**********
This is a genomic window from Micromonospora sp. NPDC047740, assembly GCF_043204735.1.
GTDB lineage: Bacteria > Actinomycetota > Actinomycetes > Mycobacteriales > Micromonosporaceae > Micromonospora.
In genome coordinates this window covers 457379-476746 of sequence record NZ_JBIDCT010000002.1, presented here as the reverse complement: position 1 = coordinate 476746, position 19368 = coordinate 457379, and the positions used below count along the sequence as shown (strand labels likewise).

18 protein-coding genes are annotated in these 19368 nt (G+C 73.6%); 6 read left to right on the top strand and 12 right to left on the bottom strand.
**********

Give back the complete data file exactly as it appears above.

This is a genomic window from Micromonospora sp. NPDC047740, assembly GCF_043204735.1.
GTDB lineage: Bacteria > Actinomycetota > Actinomycetes > Mycobacteriales > Micromonosporaceae > Micromonospora.
In genome coordinates this window covers 457379-476746 of sequence record NZ_JBIDCT010000002.1, presented here as the reverse complement: position 1 = coordinate 476746, position 19368 = coordinate 457379, and the positions used below count along the sequence as shown (strand labels likewise).

18 protein-coding genes are annotated in these 19368 nt (G+C 73.6%); 6 read left to right on the top strand and 12 right to left on the bottom strand.